In order to better understand what Earth imaging cameras are like (as seen in Google Earth) from the point of view of a photographer, I've asked the following.

Consumer-grade cameras like DSLRs, mirrorless cameras, etc. are specified by things like ranges of shutter speed, focal length and f/number, and others.

Using these kinds of standards, how might a similarly-written specification for an Earth-imaging satellite look like, and compare?

If there is a way to qualitatively explain operational similarities and differences as well, that would be helpful to read as well.

  • $\begingroup$ Welcome to Space, and nice question! To others who might complain the question is too broad, please pick a representative Earth satellite and edit it into the question. Or just leave it as is. $\endgroup$ – DrSheldon Dec 1 '18 at 2:35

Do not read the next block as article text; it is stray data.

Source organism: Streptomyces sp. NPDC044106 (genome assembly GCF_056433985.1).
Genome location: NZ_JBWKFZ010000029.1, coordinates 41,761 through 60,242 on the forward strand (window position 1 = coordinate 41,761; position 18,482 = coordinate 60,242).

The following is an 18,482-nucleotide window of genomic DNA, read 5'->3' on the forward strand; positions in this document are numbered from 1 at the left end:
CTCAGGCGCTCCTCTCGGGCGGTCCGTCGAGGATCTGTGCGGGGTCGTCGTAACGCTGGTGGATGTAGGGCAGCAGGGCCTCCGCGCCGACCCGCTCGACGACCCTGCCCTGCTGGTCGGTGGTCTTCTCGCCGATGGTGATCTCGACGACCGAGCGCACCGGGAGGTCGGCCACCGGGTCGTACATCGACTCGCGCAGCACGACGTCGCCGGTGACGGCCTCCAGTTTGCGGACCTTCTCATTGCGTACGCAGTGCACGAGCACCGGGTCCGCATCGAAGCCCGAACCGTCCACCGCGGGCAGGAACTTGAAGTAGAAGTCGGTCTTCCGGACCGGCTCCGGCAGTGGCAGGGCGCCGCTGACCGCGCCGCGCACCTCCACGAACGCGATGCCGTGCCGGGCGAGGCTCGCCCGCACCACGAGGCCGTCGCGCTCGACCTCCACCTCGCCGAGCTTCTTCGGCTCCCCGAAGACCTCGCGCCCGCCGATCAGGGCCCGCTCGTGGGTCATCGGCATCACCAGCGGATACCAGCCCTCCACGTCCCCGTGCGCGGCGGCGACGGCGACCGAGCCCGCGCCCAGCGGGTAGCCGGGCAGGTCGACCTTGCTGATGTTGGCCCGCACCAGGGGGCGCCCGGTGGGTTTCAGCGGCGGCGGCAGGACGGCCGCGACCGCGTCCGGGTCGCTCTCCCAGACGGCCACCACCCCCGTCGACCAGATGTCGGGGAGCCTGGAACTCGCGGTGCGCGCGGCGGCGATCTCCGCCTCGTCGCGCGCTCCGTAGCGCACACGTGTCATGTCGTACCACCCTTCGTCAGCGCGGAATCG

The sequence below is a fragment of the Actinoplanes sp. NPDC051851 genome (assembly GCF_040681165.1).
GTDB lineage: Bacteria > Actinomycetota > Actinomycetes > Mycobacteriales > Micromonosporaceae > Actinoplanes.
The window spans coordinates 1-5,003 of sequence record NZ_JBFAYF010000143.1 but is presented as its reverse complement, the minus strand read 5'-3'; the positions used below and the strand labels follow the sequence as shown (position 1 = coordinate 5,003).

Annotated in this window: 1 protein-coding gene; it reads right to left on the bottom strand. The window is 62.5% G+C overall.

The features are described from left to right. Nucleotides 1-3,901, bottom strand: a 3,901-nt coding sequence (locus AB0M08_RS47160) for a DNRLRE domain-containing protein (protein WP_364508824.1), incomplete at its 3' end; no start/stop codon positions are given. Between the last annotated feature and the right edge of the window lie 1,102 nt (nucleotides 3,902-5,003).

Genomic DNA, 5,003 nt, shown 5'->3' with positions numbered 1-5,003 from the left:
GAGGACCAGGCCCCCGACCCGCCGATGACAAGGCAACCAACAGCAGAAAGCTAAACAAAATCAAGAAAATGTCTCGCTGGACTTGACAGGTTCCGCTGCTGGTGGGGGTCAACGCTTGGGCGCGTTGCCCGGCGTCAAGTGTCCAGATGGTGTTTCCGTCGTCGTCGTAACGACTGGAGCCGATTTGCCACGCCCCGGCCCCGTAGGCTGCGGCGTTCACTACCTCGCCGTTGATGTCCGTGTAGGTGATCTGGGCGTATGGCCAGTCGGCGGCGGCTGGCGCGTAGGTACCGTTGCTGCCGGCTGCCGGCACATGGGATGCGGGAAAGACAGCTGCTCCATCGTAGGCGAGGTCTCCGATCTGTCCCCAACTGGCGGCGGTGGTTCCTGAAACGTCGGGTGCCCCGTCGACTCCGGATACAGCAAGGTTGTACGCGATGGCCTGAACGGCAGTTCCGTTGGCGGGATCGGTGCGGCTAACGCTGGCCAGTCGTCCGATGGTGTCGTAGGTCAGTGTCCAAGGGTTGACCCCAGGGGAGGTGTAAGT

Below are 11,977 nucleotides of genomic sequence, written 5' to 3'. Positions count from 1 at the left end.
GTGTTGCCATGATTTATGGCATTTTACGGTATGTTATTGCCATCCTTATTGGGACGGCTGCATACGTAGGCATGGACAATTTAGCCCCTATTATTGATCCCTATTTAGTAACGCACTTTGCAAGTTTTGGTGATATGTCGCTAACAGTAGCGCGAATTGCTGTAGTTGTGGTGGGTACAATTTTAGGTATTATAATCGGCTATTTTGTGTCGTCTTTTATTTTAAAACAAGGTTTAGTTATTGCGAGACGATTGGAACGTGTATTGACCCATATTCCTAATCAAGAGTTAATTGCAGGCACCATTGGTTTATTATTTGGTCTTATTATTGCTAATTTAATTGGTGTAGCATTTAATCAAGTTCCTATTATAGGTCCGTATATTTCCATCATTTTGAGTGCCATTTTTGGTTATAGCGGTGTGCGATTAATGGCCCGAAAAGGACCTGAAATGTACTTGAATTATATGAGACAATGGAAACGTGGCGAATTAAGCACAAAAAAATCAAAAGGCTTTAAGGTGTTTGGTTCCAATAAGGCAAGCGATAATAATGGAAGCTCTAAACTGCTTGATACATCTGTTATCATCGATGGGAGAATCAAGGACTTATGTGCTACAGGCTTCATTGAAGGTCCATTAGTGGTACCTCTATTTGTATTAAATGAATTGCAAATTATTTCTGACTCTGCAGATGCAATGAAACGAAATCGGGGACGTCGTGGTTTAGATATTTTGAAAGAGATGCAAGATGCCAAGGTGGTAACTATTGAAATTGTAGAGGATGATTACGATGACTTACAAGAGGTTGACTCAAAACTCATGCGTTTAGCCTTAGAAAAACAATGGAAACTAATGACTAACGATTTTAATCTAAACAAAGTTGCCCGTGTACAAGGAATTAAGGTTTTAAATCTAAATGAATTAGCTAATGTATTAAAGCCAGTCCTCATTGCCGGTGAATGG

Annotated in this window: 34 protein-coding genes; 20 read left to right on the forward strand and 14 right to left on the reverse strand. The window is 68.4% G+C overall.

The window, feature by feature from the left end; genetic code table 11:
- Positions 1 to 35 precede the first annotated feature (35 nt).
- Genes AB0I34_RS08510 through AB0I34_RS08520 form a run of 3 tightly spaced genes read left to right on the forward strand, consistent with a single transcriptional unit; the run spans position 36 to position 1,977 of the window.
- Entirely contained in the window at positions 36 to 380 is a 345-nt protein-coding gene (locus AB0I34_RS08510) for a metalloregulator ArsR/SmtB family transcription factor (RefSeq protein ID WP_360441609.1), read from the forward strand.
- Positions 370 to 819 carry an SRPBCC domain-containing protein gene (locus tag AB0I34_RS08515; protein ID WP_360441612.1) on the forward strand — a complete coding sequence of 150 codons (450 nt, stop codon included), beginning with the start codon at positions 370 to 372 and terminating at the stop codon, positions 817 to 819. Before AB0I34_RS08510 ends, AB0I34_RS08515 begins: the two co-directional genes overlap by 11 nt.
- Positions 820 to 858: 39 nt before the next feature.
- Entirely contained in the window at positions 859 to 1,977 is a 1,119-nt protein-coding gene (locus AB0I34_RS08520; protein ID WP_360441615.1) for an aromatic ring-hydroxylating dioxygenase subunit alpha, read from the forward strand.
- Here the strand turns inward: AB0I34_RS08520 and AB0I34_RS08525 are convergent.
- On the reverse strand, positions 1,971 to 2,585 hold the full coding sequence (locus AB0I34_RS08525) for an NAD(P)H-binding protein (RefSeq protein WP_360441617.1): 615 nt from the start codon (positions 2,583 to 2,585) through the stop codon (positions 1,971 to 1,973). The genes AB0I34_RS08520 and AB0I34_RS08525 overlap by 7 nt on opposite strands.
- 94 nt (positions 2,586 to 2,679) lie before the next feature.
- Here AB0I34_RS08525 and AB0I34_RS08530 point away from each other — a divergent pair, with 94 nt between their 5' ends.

• $\begingroup$ @Basher I've made some edits to your question so it fits better to the Stack Exchange format. I think it still reflects your question but of course you are welcome to edit further. $\endgroup$ – uhoh Dec 1 '18 at 2:53
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    $\begingroup$ @uhoh: Thanks for improving the question. I wanted to make sure it had a chance to be answered. $\endgroup$ – DrSheldon Dec 1 '18 at 3:32
  • $\begingroup$ Landsat 8 supposedly has only 30m resolution for RGB and 15m for panchromatic. en.wikipedia.org/wiki/Operational_Land_Imager That may not be impressive enough as a spec for comparison, maybe a generic spy satellite should be compared as well. $\endgroup$ – uhoh Dec 1 '18 at 3:42
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    $\begingroup$ You may compare the focal length and the aperture of the lens and the size of the image measured in pixels. But the satellites cameras often use many more wavelength ranges than only three. $\endgroup$ – Uwe Dec 2 '18 at 16:45

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